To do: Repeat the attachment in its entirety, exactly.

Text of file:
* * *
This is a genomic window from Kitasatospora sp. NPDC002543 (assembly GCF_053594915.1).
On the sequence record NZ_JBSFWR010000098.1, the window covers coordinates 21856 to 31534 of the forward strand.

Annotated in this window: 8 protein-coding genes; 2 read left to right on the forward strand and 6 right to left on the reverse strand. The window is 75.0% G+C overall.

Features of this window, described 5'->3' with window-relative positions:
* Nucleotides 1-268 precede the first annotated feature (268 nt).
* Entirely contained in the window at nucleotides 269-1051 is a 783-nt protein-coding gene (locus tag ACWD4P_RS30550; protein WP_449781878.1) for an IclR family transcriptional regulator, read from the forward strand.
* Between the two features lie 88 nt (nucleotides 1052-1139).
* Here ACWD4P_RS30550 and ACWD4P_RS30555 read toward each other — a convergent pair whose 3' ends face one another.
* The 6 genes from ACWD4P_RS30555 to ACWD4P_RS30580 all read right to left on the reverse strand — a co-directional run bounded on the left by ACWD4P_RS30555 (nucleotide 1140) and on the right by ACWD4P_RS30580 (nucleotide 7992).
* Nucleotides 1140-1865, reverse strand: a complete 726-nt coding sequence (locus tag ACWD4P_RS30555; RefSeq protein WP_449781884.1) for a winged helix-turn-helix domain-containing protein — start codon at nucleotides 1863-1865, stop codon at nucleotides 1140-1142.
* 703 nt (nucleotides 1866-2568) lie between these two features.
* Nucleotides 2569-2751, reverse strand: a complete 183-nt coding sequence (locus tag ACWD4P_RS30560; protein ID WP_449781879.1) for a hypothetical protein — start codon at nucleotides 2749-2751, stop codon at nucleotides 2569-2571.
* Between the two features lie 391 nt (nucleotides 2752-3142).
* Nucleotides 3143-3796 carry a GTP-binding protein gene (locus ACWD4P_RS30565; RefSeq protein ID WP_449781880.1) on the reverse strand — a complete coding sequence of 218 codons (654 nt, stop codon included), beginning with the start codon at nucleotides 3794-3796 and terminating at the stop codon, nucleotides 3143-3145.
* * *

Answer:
This is a genomic window from Kitasatospora sp. NPDC002543 (assembly GCF_053594915.1).
On the sequence record NZ_JBSFWR010000098.1, the window covers coordinates 21856 to 31534 of the forward strand.

Annotated in this window: 8 protein-coding genes; 2 read left to right on the forward strand and 6 right to left on the reverse strand. The window is 75.0% G+C overall.

Features of this window, described 5'->3' with window-relative positions:
* Nucleotides 1-268 precede the first annotated feature (268 nt).
* Entirely contained in the window at nucleotides 269-1051 is a 783-nt protein-coding gene (locus tag ACWD4P_RS30550; protein WP_449781878.1) for an IclR family transcriptional regulator, read from the forward strand.
* Between the two features lie 88 nt (nucleotides 1052-1139).
* Here ACWD4P_RS30550 and ACWD4P_RS30555 read toward each other — a convergent pair whose 3' ends face one another.
* The 6 genes from ACWD4P_RS30555 to ACWD4P_RS30580 all read right to left on the reverse strand — a co-directional run bounded on the left by ACWD4P_RS30555 (nucleotide 1140) and on the right by ACWD4P_RS30580 (nucleotide 7992).
* Nucleotides 1140-1865, reverse strand: a complete 726-nt coding sequence (locus tag ACWD4P_RS30555; RefSeq protein WP_449781884.1) for a winged helix-turn-helix domain-containing protein — start codon at nucleotides 1863-1865, stop codon at nucleotides 1140-1142.
* 703 nt (nucleotides 1866-2568) lie between these two features.
* Nucleotides 2569-2751, reverse strand: a complete 183-nt coding sequence (locus tag ACWD4P_RS30560; protein ID WP_449781879.1) for a hypothetical protein — start codon at nucleotides 2749-2751, stop codon at nucleotides 2569-2571.
* Between the two features lie 391 nt (nucleotides 2752-3142).
* Nucleotides 3143-3796 carry a GTP-binding protein gene (locus ACWD4P_RS30565; RefSeq protein ID WP_449781880.1) on the reverse strand — a complete coding sequence of 218 codons (654 nt, stop codon included), beginning with the start codon at nucleotides 3794-3796 and terminating at the stop codon, nucleotides 3143-3145.